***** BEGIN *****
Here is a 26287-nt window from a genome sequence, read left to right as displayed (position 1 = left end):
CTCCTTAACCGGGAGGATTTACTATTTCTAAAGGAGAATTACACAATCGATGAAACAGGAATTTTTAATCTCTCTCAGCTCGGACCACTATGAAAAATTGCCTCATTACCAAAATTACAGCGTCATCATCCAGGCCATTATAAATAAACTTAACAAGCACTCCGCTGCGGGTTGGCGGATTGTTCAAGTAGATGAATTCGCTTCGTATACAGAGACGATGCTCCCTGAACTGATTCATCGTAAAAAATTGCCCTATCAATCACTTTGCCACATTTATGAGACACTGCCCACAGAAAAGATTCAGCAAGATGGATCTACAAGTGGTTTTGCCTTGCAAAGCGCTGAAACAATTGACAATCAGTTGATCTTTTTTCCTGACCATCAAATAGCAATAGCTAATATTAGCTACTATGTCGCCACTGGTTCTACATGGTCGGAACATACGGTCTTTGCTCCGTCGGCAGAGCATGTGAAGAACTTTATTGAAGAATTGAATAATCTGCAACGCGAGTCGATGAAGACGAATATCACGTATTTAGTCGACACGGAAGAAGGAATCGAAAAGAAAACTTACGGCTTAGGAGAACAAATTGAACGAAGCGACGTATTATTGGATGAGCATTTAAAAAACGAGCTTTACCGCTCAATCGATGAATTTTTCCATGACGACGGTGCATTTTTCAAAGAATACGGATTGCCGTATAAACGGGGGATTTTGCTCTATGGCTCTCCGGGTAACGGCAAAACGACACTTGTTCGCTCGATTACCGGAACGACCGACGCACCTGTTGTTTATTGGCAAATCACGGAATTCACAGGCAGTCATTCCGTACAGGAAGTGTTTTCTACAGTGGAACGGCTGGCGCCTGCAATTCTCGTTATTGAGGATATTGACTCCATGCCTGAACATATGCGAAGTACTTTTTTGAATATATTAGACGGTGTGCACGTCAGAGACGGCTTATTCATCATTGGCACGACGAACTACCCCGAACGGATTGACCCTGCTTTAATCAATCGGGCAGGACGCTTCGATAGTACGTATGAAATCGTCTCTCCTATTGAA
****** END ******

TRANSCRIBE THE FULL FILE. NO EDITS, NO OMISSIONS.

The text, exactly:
Here is a 26287-nt window from a genome sequence, read left to right as displayed (position 1 = left end):
CTCCTTAACCGGGAGGATTTACTATTTCTAAAGGAGAATTACACAATCGATGAAACAGGAATTTTTAATCTCTCTCAGCTCGGACCACTATGAAAAATTGCCTCATTACCAAAATTACAGCGTCATCATCCAGGCCATTATAAATAAACTTAACAAGCACTCCGCTGCGGGTTGGCGGATTGTTCAAGTAGATGAATTCGCTTCGTATACAGAGACGATGCTCCCTGAACTGATTCATCGTAAAAAATTGCCCTATCAATCACTTTGCCACATTTATGAGACACTGCCCACAGAAAAGATTCAGCAAGATGGATCTACAAGTGGTTTTGCCTTGCAAAGCGCTGAAACAATTGACAATCAGTTGATCTTTTTTCCTGACCATCAAATAGCAATAGCTAATATTAGCTACTATGTCGCCACTGGTTCTACATGGTCGGAACATACGGTCTTTGCTCCGTCGGCAGAGCATGTGAAGAACTTTATTGAAGAATTGAATAATCTGCAACGCGAGTCGATGAAGACGAATATCACGTATTTAGTCGACACGGAAGAAGGAATCGAAAAGAAAACTTACGGCTTAGGAGAACAAATTGAACGAAGCGACGTATTATTGGATGAGCATTTAAAAAACGAGCTTTACCGCTCAATCGATGAATTTTTCCATGACGACGGTGCATTTTTCAAAGAATACGGATTGCCGTATAAACGGGGGATTTTGCTCTATGGCTCTCCGGGTAACGGCAAAACGACACTTGTTCGCTCGATTACCGGAACGACCGACGCACCTGTTGTTTATTGGCAAATCACGGAATTCACAGGCAGTCATTCCGTACAGGAAGTGTTTTCTACAGTGGAACGGCTGGCGCCTGCAATTCTCGTTATTGAGGATATTGACTCCATGCCTGAACATATGCGAAGTACTTTTTTGAATATATTAGACGGTGTGCACGTCAGAGACGGCTTATTCATCATTGGCACGACGAACTACCCCGAACGGATTGACCCTGCTTTAATCAATCGGGCAGGACGCTTCGATAGTACGTATGAAATCGTCTCTCCTATTGAA